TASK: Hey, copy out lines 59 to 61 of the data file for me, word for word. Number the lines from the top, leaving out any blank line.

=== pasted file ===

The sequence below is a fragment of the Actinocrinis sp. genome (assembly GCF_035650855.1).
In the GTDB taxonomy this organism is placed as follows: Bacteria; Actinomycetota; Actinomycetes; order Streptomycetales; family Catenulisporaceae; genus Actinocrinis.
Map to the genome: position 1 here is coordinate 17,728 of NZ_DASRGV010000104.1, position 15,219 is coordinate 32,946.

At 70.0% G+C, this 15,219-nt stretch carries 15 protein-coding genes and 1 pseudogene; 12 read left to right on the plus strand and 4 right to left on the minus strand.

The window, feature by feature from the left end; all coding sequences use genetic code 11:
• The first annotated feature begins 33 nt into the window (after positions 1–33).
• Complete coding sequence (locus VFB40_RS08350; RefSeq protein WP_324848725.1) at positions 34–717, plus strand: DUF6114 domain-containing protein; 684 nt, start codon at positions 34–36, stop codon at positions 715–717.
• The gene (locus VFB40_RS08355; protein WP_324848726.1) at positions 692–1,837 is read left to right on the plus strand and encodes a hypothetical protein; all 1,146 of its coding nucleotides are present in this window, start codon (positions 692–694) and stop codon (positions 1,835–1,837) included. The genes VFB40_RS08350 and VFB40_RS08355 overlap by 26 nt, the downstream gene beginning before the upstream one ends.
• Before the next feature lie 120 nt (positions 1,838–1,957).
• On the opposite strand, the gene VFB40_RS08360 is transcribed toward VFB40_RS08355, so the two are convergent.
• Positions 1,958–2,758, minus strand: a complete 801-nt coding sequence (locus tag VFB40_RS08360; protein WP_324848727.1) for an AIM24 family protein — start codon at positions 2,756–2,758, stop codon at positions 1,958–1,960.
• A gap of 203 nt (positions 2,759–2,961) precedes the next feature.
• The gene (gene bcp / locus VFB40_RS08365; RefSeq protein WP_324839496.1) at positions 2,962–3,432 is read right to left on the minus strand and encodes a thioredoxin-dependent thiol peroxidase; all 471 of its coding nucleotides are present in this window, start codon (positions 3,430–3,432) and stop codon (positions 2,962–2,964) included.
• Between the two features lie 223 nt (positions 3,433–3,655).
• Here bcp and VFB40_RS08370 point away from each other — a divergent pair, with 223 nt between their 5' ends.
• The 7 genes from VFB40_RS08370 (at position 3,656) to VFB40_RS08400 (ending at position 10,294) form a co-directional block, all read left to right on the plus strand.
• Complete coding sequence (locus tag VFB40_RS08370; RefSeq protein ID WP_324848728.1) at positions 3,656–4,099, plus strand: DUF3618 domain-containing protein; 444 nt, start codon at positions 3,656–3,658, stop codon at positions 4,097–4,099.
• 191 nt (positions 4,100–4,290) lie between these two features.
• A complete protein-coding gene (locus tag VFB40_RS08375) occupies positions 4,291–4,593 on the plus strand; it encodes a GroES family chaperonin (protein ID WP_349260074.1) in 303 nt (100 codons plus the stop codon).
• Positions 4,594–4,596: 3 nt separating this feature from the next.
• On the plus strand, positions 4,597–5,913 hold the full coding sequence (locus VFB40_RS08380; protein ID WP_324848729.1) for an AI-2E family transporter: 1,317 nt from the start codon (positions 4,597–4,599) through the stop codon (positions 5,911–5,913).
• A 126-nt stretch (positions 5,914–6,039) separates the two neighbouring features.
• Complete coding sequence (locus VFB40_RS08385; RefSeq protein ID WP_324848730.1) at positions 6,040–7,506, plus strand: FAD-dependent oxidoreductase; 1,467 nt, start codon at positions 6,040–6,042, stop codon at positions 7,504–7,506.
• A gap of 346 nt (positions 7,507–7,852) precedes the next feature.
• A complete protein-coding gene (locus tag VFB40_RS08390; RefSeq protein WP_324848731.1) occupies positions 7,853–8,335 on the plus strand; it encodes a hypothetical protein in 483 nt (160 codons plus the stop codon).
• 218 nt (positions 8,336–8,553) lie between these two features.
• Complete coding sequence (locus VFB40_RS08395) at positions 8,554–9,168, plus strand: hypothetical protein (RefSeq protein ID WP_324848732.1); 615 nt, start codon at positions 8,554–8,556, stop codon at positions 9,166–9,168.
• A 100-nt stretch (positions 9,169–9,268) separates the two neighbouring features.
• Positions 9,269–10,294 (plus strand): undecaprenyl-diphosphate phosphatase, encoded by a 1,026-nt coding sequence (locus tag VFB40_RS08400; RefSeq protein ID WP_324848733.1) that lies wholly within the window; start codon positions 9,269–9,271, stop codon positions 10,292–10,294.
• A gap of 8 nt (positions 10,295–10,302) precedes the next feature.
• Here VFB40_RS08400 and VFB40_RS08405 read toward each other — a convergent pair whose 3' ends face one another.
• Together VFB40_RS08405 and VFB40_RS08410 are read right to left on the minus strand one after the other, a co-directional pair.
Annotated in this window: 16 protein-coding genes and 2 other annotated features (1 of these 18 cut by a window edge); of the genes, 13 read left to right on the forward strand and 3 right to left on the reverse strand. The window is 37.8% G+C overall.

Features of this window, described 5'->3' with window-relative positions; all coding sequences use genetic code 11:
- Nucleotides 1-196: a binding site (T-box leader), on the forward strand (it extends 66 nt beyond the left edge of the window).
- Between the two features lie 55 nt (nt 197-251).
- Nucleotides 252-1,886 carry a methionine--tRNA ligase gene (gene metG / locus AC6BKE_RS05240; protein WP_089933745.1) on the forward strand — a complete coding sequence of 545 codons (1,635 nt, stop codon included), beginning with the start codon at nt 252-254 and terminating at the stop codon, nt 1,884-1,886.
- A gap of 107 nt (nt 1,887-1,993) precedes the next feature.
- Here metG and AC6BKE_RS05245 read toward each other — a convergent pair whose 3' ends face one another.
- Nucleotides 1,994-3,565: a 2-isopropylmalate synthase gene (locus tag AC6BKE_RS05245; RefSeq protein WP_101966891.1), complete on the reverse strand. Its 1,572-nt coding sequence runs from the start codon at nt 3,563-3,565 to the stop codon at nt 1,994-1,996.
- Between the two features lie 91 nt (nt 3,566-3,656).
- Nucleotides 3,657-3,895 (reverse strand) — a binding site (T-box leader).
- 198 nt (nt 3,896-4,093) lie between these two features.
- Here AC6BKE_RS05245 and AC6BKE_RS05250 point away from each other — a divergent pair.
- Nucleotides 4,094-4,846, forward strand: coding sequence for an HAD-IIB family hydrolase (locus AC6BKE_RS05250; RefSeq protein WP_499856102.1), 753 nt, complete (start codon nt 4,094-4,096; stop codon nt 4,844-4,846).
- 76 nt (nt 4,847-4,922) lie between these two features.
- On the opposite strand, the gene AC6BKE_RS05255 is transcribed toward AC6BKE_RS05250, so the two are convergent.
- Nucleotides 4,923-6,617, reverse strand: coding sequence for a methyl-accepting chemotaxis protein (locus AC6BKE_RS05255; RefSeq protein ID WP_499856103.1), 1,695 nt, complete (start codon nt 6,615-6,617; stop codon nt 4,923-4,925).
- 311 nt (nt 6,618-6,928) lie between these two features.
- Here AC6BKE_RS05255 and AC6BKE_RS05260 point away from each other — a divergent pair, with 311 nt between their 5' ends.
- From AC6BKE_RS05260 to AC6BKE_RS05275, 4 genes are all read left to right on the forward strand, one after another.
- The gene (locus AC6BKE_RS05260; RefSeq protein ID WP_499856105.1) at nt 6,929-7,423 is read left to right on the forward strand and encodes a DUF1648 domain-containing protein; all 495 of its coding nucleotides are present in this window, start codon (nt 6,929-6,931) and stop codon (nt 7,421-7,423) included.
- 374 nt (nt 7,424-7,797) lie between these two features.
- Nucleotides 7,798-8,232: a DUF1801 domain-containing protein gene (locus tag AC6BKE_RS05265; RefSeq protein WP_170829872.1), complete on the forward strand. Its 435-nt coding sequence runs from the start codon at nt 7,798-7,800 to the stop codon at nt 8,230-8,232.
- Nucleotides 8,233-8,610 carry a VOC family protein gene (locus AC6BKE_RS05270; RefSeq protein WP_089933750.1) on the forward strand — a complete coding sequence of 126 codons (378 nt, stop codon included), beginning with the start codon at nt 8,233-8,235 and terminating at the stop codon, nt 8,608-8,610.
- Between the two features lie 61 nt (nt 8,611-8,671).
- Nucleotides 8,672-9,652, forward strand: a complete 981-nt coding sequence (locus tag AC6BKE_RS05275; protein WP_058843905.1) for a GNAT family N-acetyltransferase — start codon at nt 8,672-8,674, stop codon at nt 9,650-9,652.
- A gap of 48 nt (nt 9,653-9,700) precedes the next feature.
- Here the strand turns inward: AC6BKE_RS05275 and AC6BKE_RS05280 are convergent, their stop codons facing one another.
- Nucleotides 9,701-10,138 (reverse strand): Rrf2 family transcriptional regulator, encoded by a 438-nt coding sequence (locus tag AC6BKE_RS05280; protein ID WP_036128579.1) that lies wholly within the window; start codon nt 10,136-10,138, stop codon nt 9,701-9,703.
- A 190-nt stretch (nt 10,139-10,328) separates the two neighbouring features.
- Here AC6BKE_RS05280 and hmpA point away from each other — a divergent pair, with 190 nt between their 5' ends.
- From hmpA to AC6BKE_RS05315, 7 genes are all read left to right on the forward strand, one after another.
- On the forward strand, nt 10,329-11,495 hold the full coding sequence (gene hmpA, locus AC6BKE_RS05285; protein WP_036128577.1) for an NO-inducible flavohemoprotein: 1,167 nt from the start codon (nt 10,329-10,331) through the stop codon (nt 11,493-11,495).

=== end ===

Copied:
- Here the strand turns inward: AC6BKE_RS05275 and AC6BKE_RS05280 are convergent, their stop codons facing one another.
- Nucleotides 9,701-10,138 (reverse strand): Rrf2 family transcriptional regulator, encoded by a 438-nt coding sequence (locus tag AC6BKE_RS05280; protein ID WP_036128579.1) that lies wholly within the window; start codon nt 10,136-10,138, stop codon nt 9,701-9,703.
- A 190-nt stretch (nt 10,139-10,328) separates the two neighbouring features.